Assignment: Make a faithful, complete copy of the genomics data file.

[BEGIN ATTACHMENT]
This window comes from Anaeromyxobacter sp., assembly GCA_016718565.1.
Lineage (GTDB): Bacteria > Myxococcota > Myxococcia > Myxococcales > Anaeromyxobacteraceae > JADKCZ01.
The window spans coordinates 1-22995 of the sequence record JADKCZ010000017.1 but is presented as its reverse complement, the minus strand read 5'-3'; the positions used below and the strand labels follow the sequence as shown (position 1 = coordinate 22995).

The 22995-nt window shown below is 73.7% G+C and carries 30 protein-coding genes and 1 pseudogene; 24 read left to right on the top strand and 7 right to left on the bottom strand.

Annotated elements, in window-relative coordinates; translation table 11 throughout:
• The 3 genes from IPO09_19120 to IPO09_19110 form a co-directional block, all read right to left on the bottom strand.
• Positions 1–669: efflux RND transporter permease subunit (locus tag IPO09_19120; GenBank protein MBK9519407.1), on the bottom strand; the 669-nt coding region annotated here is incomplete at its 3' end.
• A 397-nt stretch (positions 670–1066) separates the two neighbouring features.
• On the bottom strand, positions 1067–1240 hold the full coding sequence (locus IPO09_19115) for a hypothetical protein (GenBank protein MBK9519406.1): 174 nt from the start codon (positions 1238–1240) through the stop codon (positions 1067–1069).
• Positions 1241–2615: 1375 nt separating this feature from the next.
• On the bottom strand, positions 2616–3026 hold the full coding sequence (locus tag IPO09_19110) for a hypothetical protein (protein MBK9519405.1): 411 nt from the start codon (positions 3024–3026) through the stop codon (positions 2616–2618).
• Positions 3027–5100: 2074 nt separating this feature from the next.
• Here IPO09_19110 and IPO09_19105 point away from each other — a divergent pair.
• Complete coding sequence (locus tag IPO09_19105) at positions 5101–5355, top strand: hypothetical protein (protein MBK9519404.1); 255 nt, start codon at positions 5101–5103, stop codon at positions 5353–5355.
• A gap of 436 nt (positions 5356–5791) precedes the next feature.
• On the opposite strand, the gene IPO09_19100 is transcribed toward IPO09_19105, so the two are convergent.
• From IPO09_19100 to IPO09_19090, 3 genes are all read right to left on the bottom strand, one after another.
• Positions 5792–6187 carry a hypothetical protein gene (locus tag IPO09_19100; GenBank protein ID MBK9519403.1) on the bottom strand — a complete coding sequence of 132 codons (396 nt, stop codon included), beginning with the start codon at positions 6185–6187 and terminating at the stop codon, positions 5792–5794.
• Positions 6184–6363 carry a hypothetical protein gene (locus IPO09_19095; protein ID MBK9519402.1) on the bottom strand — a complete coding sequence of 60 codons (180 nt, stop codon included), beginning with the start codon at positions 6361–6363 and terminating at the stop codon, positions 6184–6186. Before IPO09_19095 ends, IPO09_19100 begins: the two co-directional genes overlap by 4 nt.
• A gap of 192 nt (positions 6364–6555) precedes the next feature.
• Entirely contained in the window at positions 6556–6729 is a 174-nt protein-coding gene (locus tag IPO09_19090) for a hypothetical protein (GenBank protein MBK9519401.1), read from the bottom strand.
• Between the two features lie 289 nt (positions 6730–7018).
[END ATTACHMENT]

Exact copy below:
This window comes from Anaeromyxobacter sp., assembly GCA_016718565.1.
Lineage (GTDB): Bacteria > Myxococcota > Myxococcia > Myxococcales > Anaeromyxobacteraceae > JADKCZ01.
The window spans coordinates 1-22995 of the sequence record JADKCZ010000017.1 but is presented as its reverse complement, the minus strand read 5'-3'; the positions used below and the strand labels follow the sequence as shown (position 1 = coordinate 22995).

The 22995-nt window shown below is 73.7% G+C and carries 30 protein-coding genes and 1 pseudogene; 24 read left to right on the top strand and 7 right to left on the bottom strand.

Annotated elements, in window-relative coordinates; translation table 11 throughout:
• The 3 genes from IPO09_19120 to IPO09_19110 form a co-directional block, all read right to left on the bottom strand.
• Positions 1–669: efflux RND transporter permease subunit (locus tag IPO09_19120; GenBank protein MBK9519407.1), on the bottom strand; the 669-nt coding region annotated here is incomplete at its 3' end.
• A 397-nt stretch (positions 670–1066) separates the two neighbouring features.
• On the bottom strand, positions 1067–1240 hold the full coding sequence (locus IPO09_19115) for a hypothetical protein (GenBank protein MBK9519406.1): 174 nt from the start codon (positions 1238–1240) through the stop codon (positions 1067–1069).
• Positions 1241–2615: 1375 nt separating this feature from the next.
• On the bottom strand, positions 2616–3026 hold the full coding sequence (locus tag IPO09_19110) for a hypothetical protein (protein MBK9519405.1): 411 nt from the start codon (positions 3024–3026) through the stop codon (positions 2616–2618).
• Positions 3027–5100: 2074 nt separating this feature from the next.
• Here IPO09_19110 and IPO09_19105 point away from each other — a divergent pair.
• Complete coding sequence (locus tag IPO09_19105) at positions 5101–5355, top strand: hypothetical protein (protein MBK9519404.1); 255 nt, start codon at positions 5101–5103, stop codon at positions 5353–5355.
• A gap of 436 nt (positions 5356–5791) precedes the next feature.
• On the opposite strand, the gene IPO09_19100 is transcribed toward IPO09_19105, so the two are convergent.
• From IPO09_19100 to IPO09_19090, 3 genes are all read right to left on the bottom strand, one after another.
• Positions 5792–6187 carry a hypothetical protein gene (locus tag IPO09_19100; GenBank protein ID MBK9519403.1) on the bottom strand — a complete coding sequence of 132 codons (396 nt, stop codon included), beginning with the start codon at positions 6185–6187 and terminating at the stop codon, positions 5792–5794.
• Positions 6184–6363 carry a hypothetical protein gene (locus IPO09_19095; protein ID MBK9519402.1) on the bottom strand — a complete coding sequence of 60 codons (180 nt, stop codon included), beginning with the start codon at positions 6361–6363 and terminating at the stop codon, positions 6184–6186. Before IPO09_19095 ends, IPO09_19100 begins: the two co-directional genes overlap by 4 nt.
• A gap of 192 nt (positions 6364–6555) precedes the next feature.
• Entirely contained in the window at positions 6556–6729 is a 174-nt protein-coding gene (locus tag IPO09_19090) for a hypothetical protein (GenBank protein MBK9519401.1), read from the bottom strand.
• Between the two features lie 289 nt (positions 6730–7018).